Camp Izard (1836-1842) - A U.S. Army fortification established in 1836 during the Second Seminole War by General Edmund P. Gaines near present-day Stokes Ferry, Marion County, Florida. Named for 1st Lt James F. Izard (Cullum 524), 1st U.S. Dragoons, who was the first man killed at the site of the camp named for him. Abandoned at the end of the war in 1842.
An emergency fortification that was established in response to a Seminole Indian attack on a military force led by General Edmund P. Gaines in 1836.
This post was established on 27 Feb 1836 when General Gains and his force attempting to cross the Withlacoochee River came under attack by some 1500 Seminole Indians under chiefs Osceola and Alligator. 1st Lt Izard was the first casualty, receiving a lead bullet in the head: he died five days later. The Seminoles surrounded soldiers and forced them into a 250-yard quadrangle which the soldiers fortified with log breastworks and earthen bastions. General Gaines sent a request to General Clinch for reinforcements after the first day but the siege lasted two weeks without any reply. Regular Army rations ran out and the command was reduced to eating their horses and dogs.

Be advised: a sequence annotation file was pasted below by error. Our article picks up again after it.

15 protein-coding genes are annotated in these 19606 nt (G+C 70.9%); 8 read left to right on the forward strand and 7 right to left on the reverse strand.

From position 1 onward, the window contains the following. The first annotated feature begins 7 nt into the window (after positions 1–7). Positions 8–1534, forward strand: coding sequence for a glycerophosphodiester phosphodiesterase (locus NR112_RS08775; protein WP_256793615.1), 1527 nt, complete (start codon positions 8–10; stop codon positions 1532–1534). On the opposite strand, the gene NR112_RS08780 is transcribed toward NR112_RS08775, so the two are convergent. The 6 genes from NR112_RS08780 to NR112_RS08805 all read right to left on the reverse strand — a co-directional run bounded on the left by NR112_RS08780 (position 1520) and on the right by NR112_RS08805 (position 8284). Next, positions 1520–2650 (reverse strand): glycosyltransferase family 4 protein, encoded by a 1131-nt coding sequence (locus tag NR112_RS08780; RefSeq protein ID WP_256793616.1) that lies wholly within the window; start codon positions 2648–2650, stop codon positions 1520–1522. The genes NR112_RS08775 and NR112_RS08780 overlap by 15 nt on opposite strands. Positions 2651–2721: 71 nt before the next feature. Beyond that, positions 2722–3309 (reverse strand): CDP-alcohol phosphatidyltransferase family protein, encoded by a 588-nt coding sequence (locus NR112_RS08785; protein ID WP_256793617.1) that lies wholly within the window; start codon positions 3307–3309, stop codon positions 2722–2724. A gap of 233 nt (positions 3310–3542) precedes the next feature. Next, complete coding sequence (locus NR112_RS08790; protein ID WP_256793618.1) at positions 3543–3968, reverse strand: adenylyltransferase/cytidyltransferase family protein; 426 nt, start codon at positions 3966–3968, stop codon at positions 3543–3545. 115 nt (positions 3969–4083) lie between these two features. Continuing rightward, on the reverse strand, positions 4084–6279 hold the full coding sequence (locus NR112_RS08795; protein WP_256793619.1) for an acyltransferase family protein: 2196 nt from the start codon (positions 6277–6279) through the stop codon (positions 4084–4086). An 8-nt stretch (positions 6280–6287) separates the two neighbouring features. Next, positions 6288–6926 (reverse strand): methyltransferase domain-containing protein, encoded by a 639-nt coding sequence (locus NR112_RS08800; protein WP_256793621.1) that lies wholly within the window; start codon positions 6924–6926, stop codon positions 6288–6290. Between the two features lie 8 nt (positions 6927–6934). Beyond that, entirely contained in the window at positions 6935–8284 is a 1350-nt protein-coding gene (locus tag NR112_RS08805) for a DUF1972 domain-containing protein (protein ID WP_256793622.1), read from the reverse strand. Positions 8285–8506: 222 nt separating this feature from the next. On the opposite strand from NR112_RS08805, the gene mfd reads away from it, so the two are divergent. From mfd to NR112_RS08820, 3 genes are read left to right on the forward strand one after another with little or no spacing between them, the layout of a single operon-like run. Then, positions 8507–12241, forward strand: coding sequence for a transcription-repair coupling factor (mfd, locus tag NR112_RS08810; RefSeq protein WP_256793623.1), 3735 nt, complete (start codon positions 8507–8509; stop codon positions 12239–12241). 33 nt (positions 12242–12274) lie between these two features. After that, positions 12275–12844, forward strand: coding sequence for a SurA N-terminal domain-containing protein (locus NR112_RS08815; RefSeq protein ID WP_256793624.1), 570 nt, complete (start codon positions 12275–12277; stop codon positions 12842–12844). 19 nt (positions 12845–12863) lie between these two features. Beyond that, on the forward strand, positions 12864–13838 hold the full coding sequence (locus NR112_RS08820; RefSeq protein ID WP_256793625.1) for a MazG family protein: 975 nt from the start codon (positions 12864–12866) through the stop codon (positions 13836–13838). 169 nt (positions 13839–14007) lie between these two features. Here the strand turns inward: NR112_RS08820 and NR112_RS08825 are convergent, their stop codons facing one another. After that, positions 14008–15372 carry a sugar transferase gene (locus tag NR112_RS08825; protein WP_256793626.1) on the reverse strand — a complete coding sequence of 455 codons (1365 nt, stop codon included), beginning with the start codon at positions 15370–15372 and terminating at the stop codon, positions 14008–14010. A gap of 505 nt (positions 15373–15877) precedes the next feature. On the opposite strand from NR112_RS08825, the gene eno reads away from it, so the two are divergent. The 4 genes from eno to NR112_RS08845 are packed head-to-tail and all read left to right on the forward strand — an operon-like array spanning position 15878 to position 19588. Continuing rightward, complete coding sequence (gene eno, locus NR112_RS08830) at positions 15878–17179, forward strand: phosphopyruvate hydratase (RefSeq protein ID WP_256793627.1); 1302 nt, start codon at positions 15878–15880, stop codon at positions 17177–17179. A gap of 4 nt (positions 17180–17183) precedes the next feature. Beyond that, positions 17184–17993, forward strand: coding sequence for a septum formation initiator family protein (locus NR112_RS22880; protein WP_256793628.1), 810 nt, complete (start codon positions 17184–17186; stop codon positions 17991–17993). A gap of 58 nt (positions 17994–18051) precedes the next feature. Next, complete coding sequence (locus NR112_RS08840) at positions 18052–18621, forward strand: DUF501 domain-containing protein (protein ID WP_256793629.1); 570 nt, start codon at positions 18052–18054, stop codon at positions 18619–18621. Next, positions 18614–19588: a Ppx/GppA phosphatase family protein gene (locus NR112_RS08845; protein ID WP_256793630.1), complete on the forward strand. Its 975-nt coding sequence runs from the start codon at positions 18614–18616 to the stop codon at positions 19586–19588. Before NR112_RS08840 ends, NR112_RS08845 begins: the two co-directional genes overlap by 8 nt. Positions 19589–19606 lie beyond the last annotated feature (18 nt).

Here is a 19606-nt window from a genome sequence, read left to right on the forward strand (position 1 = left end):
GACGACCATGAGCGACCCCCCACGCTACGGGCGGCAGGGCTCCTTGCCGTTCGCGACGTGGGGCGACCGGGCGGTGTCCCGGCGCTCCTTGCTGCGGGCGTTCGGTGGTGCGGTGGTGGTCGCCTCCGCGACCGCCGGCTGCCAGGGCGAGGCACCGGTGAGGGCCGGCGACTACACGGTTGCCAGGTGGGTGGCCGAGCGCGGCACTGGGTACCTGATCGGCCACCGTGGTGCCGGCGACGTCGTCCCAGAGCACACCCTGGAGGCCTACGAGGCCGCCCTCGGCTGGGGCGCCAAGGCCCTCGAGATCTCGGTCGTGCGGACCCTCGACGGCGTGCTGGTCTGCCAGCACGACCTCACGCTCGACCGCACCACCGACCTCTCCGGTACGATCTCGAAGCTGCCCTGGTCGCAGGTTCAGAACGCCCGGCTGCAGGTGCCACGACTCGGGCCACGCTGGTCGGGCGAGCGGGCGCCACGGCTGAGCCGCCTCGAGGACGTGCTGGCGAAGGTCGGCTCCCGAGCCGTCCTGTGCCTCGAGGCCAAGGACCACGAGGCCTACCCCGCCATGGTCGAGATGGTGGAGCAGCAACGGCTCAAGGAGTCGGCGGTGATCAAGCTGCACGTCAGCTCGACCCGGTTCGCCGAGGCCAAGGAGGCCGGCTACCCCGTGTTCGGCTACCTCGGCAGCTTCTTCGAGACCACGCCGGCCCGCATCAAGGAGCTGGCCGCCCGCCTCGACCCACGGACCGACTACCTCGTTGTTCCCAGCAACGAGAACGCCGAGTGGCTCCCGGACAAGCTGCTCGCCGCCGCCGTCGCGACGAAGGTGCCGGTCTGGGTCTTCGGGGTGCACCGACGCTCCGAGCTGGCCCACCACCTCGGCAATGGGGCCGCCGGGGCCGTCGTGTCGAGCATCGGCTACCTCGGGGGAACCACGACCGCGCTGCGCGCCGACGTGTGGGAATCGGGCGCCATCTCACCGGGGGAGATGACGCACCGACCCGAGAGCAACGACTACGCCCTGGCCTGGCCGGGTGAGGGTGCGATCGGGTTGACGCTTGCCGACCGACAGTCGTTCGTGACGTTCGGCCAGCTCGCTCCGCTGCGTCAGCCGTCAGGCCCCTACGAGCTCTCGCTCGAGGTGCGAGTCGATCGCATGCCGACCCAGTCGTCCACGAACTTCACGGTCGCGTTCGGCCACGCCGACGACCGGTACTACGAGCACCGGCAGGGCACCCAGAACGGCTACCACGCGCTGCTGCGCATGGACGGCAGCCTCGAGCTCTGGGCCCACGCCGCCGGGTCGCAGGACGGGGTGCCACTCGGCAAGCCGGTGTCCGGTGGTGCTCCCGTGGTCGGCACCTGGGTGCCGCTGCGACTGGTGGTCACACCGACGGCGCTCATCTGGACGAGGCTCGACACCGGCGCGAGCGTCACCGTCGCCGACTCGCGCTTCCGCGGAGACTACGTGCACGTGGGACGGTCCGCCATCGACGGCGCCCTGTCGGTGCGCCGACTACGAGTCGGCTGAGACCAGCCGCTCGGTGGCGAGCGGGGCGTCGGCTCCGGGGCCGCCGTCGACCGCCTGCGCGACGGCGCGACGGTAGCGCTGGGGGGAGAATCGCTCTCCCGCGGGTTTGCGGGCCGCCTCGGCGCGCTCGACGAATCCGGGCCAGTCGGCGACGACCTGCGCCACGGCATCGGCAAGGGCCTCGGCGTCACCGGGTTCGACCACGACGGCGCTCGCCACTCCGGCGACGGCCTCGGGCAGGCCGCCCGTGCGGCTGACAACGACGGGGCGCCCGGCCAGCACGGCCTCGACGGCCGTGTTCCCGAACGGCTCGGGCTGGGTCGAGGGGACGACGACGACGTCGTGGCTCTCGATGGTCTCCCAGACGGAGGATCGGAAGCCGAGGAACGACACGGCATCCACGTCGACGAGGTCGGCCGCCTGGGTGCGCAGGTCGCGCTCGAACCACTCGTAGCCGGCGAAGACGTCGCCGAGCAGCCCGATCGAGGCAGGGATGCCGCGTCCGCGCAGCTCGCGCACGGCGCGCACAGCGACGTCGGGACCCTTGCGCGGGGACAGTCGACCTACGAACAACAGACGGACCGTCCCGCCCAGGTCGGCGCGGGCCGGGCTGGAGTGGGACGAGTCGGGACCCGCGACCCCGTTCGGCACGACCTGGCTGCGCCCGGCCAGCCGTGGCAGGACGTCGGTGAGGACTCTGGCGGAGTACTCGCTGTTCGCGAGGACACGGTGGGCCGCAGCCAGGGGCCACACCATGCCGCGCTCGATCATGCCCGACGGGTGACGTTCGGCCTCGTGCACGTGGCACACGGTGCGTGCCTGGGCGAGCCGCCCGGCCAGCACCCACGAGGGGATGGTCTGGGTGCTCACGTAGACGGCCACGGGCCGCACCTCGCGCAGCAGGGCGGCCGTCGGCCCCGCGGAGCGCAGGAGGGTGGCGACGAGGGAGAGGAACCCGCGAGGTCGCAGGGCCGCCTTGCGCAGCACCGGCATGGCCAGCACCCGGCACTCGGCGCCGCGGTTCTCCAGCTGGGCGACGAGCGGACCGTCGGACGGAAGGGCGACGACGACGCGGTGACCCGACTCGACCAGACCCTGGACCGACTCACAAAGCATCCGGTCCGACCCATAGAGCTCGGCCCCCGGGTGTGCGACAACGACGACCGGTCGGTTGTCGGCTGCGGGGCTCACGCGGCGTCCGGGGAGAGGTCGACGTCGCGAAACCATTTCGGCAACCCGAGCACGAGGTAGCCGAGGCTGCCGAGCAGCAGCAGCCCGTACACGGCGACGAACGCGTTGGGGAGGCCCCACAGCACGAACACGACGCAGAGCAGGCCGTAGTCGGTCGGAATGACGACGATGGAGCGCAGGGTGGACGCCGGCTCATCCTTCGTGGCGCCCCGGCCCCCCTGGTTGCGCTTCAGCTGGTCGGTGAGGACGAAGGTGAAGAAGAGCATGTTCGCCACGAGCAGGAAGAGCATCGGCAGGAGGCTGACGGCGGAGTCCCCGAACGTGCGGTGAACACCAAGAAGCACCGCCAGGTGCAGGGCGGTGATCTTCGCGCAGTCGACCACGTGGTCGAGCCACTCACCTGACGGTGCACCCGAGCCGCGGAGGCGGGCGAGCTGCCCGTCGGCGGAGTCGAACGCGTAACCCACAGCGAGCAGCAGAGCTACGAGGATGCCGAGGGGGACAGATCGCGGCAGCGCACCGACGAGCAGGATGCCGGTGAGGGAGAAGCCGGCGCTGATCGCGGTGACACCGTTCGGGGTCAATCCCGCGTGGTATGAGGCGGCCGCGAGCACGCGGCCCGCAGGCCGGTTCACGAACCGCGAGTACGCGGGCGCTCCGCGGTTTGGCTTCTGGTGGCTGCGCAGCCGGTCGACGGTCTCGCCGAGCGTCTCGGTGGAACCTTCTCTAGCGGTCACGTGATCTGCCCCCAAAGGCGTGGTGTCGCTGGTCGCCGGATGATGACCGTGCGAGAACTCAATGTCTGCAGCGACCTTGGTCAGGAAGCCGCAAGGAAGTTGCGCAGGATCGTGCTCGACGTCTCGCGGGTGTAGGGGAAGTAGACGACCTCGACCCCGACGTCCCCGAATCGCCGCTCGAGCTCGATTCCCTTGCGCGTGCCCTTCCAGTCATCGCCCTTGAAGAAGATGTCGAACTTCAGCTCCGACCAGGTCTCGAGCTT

The Seminoles tired of the conflict and requested a parley. General Gaines sent representatives to the parley who were told by the Seminoles that they just wanted to be left alone and would let the troops leave if Gaines would promise to abandon his pursuit of them. While the talks were underway 500 American reinforcements arrived and opened fire on the Seminoles who then abandoned the siege and left.
The post was used intermittently until it was abandoned at the end of the war in 1842.
Archeological remains near Dunnellon, Marion County, Florida.